Will it affect my child’s growth? Some studies have suggested that ADHD medication may slightly slow down a child’s growth, especially during the first year of treatment. However, the long-term effects on growth are usually minimal, and most children catch up to their peers in height and weight over time. If you have concerns about your child’s growth, talk to their doctor about monitoring their height and weight regularly.

Why it’s important

The saying “knowledge is power” holds true, especially when it comes to making informed decisions about medication options. Familiarising yourself with medication options and how they work can help you ask the right questions and make informed choices. The most frequently prescribed types of ADHD medications include:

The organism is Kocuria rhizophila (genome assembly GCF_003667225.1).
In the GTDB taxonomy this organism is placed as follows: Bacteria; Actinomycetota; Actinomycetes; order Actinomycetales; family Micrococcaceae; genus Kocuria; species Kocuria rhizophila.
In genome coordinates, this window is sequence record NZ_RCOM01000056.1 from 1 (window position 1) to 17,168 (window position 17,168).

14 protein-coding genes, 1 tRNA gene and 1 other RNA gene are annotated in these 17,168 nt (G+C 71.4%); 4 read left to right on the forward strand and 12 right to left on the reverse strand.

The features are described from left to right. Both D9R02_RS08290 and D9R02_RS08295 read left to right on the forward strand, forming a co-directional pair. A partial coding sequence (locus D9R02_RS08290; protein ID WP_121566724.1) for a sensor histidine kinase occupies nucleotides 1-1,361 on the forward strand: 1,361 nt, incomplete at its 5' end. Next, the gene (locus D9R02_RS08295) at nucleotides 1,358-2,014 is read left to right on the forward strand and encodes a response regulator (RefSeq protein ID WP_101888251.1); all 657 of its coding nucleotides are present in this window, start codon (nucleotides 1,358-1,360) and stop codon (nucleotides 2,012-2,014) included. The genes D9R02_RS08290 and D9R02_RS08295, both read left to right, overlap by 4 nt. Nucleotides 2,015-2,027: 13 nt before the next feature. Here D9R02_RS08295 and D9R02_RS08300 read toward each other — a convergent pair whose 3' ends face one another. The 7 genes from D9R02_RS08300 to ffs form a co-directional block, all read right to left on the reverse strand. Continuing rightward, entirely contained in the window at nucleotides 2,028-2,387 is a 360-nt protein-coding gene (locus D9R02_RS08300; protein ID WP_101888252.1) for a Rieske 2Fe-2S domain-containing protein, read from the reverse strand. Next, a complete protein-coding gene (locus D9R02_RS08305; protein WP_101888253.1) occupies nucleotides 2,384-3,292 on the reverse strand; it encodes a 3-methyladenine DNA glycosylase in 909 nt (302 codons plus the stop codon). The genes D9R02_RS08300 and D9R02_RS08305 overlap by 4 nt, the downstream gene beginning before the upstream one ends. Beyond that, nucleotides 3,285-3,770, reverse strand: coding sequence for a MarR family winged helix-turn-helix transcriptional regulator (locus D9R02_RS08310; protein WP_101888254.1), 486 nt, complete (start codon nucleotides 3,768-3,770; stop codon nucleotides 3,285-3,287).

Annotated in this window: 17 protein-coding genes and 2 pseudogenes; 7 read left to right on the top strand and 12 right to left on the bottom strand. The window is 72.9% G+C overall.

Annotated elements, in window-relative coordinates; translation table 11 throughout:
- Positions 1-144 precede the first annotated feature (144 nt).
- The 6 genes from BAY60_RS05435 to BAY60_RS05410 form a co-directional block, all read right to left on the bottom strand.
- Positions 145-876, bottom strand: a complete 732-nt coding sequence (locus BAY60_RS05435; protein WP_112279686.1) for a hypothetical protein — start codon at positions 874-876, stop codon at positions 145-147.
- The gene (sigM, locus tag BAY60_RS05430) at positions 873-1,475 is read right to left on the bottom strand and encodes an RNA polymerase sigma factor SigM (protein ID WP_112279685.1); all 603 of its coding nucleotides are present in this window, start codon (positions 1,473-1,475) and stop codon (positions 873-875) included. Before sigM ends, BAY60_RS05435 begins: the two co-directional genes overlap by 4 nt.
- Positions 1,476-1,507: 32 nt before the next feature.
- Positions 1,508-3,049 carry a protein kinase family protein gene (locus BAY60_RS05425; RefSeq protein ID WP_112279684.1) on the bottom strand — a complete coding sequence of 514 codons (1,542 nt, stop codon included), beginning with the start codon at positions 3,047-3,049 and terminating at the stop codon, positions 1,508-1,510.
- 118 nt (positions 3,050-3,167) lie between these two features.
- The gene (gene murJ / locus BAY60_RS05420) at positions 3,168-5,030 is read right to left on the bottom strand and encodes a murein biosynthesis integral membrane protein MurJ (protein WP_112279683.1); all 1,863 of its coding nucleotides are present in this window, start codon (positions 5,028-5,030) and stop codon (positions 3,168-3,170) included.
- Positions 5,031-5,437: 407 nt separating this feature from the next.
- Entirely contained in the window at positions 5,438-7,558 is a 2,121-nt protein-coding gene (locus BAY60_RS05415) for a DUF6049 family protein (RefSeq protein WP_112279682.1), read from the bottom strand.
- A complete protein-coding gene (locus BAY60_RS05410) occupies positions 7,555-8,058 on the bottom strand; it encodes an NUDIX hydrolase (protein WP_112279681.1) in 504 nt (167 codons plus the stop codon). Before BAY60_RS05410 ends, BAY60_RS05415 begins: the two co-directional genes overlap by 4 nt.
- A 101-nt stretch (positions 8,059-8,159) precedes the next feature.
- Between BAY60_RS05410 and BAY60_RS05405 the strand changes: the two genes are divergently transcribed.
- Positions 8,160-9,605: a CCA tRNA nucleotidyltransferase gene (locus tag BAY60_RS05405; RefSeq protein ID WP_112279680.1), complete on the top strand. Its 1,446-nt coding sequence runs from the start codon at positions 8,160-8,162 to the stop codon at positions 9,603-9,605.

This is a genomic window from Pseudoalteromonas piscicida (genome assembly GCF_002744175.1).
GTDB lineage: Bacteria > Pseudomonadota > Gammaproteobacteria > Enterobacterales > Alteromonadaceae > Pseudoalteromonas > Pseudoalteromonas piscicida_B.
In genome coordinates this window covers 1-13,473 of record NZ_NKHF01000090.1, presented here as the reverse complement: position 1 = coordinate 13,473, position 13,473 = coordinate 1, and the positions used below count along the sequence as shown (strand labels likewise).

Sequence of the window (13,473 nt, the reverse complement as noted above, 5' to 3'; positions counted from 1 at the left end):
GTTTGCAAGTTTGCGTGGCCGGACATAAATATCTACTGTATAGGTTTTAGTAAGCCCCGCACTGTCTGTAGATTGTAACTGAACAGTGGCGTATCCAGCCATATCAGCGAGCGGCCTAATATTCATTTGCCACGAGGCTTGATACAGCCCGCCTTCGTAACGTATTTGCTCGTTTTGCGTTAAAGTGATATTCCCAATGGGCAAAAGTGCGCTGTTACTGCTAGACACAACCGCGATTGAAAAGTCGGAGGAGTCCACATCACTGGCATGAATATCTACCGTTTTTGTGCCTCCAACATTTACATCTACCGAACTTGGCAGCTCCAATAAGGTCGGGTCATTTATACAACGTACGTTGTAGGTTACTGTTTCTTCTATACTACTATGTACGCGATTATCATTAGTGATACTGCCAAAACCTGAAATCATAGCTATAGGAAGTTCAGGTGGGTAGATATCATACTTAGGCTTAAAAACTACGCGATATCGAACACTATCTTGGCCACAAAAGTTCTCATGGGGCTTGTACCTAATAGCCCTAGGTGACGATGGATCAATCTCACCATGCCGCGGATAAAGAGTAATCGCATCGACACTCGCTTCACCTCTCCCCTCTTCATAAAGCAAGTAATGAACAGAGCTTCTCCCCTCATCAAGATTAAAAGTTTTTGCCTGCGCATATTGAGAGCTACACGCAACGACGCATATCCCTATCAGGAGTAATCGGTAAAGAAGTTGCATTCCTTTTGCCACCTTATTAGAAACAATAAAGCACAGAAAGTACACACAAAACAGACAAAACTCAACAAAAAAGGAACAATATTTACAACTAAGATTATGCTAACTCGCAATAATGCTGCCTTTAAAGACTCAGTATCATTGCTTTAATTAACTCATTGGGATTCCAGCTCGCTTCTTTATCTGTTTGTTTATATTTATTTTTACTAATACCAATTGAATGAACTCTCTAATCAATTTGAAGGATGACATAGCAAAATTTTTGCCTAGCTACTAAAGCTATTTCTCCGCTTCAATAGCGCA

Stimulants are the most commonly prescribed medications for ADHD. They work by increasing the levels of neurotransmitters in the brain, such as dopamine and norepinephrine, which can improve attention and decrease hyperactivity and impulsivity. There are two types of stimulants:

  • Methylphenidate-based stimulants: These include Ritalin, Concerta, and Focalin. They work by blocking the reuptake of dopamine and norepinephrine, which means that these neurotransmitters stay active in the brain for longer periods. This helps to improve attention and focus. These medications come in short-acting (only last a few hours) and long-acting forms (lasts most of the day) and can be taken orally or through a patch.

  • Amphetamine-based stimulants: These include Adderall, Dexedrine, and Vyvanse. They work by increasing the release of dopamine and norepinephrine into the brain. This helps to improve attention, focus, and impulse control. These medications also come in short-acting and long-acting forms and can be taken orally.